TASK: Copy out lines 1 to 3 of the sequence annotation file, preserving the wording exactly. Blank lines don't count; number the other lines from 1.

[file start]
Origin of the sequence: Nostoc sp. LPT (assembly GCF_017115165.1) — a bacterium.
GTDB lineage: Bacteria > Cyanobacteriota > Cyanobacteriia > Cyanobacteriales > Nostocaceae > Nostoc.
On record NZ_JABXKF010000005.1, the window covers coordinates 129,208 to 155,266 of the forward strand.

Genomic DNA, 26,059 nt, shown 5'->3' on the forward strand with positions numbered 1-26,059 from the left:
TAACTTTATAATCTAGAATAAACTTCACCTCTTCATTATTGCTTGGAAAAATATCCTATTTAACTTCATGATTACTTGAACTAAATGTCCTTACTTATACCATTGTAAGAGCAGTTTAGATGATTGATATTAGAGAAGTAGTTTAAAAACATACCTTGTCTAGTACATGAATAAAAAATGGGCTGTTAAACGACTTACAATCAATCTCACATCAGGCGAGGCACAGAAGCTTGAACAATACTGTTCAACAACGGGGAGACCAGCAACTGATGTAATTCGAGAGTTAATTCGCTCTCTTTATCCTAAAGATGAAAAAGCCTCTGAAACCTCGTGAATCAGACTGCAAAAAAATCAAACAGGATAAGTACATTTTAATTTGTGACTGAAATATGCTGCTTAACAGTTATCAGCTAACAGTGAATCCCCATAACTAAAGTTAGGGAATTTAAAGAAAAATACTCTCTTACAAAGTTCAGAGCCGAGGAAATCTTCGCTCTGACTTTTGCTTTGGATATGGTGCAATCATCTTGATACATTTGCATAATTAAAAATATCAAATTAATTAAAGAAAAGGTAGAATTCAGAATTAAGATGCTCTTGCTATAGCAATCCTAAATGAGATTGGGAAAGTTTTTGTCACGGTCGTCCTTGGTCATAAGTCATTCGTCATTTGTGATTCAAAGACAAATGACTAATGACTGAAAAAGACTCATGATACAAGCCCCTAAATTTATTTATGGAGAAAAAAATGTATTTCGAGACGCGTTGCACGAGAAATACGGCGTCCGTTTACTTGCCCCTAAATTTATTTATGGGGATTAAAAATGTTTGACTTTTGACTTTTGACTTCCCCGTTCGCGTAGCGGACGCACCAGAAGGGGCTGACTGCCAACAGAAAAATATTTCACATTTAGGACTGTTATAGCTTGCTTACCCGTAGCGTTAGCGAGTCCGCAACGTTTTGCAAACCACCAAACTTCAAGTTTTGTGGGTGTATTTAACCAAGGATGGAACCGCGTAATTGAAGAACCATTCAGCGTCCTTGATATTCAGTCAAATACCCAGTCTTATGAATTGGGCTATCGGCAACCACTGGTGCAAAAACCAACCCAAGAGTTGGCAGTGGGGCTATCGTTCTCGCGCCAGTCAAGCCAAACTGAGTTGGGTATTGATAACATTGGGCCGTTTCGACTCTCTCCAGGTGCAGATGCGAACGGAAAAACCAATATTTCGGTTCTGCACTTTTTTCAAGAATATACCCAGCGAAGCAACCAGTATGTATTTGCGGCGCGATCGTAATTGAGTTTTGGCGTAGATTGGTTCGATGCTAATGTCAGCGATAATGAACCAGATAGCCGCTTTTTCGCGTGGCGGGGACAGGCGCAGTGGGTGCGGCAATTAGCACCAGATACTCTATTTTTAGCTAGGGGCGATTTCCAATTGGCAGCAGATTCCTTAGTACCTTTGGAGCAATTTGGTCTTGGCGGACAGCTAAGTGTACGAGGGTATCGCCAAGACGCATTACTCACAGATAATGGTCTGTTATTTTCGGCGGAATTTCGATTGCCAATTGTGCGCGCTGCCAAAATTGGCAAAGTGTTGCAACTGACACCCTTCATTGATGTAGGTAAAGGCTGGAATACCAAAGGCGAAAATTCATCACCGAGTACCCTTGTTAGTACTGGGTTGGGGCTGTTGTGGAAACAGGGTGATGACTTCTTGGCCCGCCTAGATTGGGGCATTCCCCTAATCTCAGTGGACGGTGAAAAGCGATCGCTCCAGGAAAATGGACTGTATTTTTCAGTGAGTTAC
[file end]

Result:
Origin of the sequence: Nostoc sp. LPT (assembly GCF_017115165.1) — a bacterium.
GTDB lineage: Bacteria > Cyanobacteriota > Cyanobacteriia > Cyanobacteriales > Nostocaceae > Nostoc.
On record NZ_JABXKF010000005.1, the window covers coordinates 129,208 to 155,266 of the forward strand.